Rear-end collisions are one of the most common types of traffic accidents in the United States. According to the National Highway Traffic Safety Administration (NHTSA), about 40% of all traffic crashes are rear-end collisions with over 2.5 million of these accidents every year. There is a rear-end crash somewhere in the U.S. every 8 seconds.
Still, these accidents are a bit unique because they are typically considered “no-doubt” liability cases. This means that in a rear-end collision, the rear driver is found at fault about 99% of the time. If you are hit from behind, the other driver will very likely be responsible for the accident and your damages, but there are some exceptions to this rule. This is why it’s still important to hire a personal injury attorney if you are seriously injured in an accident, even if liability seems clear.
Rear-End Crashes and No-Doubt Liability
In the vast majority of rear-end crashes, the rear driver is found at fault. It doesn’t matter if the front driver had slowed down rapidly or even stopped. This is because traffic law requires that all motorists maintain a safe distance and be able to come to a stop if another vehicle comes to a sudden stop or slows down. There is an automatic legal assumption that the rear driver in a collision was not maintaining this safe distance.
In any car accident, the damage can tell how the crash happened and it can be used to establish liability, especially with rear-end accidents. In all rear-end collisions, one car will have damage on the rear and while another vehicle has front-end damage. This type of damage to the vehicles is indisputable and shows which vehicle rear-ended the other and is responsible for the accident.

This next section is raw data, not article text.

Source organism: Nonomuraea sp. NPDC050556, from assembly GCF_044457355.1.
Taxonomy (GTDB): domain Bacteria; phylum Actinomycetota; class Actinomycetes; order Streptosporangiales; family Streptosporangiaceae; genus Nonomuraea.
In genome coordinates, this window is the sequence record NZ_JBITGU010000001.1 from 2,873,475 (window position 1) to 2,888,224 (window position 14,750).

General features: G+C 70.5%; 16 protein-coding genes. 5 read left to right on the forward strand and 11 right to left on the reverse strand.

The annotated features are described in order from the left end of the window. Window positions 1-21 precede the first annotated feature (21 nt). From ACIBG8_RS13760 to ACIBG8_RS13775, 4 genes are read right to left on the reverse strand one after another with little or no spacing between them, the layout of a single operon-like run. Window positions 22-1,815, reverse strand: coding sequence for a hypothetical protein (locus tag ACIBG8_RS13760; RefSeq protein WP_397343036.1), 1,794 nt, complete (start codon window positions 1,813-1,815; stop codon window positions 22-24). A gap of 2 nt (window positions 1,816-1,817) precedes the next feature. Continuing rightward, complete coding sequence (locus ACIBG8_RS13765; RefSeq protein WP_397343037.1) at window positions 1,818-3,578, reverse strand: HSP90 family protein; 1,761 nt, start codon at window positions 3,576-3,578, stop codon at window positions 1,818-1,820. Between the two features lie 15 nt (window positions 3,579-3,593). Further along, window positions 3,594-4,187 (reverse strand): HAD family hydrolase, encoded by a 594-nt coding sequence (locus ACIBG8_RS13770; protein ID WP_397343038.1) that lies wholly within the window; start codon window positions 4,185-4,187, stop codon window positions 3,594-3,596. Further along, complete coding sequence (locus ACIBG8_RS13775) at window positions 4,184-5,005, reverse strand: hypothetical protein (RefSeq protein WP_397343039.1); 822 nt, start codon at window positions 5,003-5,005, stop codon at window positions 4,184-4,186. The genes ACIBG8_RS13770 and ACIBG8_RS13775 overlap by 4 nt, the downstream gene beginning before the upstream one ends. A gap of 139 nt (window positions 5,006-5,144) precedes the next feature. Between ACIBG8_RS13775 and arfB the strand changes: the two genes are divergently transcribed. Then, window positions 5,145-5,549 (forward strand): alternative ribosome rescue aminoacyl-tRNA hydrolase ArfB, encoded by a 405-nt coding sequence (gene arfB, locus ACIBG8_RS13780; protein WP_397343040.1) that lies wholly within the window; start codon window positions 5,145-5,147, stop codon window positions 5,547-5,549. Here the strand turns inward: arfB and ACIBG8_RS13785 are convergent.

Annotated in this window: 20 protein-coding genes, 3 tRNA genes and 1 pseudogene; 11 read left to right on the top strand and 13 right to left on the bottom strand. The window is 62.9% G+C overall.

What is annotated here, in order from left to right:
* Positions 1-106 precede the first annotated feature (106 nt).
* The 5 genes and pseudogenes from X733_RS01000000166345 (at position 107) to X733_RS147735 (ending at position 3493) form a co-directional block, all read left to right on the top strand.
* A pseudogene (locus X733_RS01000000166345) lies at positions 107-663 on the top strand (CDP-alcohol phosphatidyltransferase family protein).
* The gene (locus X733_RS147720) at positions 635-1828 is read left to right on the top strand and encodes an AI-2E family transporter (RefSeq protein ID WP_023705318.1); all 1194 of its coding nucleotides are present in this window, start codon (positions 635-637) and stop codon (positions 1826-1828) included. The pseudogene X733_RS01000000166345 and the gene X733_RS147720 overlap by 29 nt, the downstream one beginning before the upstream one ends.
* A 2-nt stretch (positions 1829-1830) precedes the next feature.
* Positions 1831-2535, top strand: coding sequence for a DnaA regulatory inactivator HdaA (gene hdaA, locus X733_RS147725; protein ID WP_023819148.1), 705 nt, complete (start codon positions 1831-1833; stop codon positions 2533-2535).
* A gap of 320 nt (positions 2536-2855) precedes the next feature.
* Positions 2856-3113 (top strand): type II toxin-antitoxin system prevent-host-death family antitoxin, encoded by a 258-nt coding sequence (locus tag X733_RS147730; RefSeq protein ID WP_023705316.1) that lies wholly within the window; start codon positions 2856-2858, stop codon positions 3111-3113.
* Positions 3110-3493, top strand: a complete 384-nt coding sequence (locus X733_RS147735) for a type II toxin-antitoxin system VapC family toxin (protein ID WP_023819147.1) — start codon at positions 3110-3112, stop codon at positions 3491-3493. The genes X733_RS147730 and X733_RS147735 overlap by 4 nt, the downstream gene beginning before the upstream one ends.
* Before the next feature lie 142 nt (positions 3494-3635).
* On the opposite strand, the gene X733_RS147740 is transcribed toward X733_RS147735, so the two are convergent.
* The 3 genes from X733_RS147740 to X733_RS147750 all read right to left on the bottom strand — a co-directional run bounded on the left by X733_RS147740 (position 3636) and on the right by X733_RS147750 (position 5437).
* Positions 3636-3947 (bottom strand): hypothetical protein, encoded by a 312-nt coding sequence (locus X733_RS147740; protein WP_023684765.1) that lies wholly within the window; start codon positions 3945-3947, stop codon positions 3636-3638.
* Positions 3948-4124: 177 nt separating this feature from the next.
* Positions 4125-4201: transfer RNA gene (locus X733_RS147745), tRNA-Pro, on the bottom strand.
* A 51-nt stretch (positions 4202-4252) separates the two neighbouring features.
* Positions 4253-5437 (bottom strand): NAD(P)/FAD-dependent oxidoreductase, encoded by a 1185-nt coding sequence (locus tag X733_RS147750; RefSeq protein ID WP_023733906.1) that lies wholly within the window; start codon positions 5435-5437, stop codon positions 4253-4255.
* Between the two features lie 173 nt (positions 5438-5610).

Multiple Vehicle Collisions
While liability may seem very clear-cut in rear-end crashes, it can become complex when there are several vehicles involved in the accident. For instance, what happens if one vehicle pushes two other cars into each other, forcing one car to rear-end the other? In this type of accident, the first vehicle would be found liable for the rear-end collision between the other two vehicles, even though it didn’t hit the vehicle that was rear-ended. The other two drivers could file claims for damages against this first driver’s insurance policy.
Less commonly, sometimes one driver rear-ends another because a third vehicle in the front caused the middle driver to come to a sudden stop. In this type of situation, the driver who rear-ended the middle driver may have a claim against the lead driver who caused the middle car to stop.
Can a Rear-Ended Driver Be At-Fault?
It is possible for a driver who has been rear-ended in a crash to be found at least somewhat at fault for the crash, typically when the driver’s recklessness or negligence contributed to the accident. This may be the case if the car’s brake lights were out and made it difficult for the rear driver to tell if the vehicle had slowed or if the driver stopped due to a blown tire or other malfunction instead of moving to the shoulder.
Sometimes neither driver is responsible if road conditions caused the crash. If the accident happens because the roads were not maintained properly, even the municipality can be responsible.
In general, here are the most common reasons a driver can be found at fault, even if they were rear-ended:
- The driver went into reverse without warning
- The driver did not give warning and made a sudden turn
- The driver did not move to the shoulder of the road after a car malfunction
- The car had non-functioning brake lights
If you are rear-ended in a collision and suffer serious injuries, it’s important to schedule a consultation with experienced personal injury attorneys to protect your rights. A personal injury lawyer can help you investigate the accident to establish liability and negotiate with the insurance company on your behalf to seek fair compensation for the injuries you have sustained.
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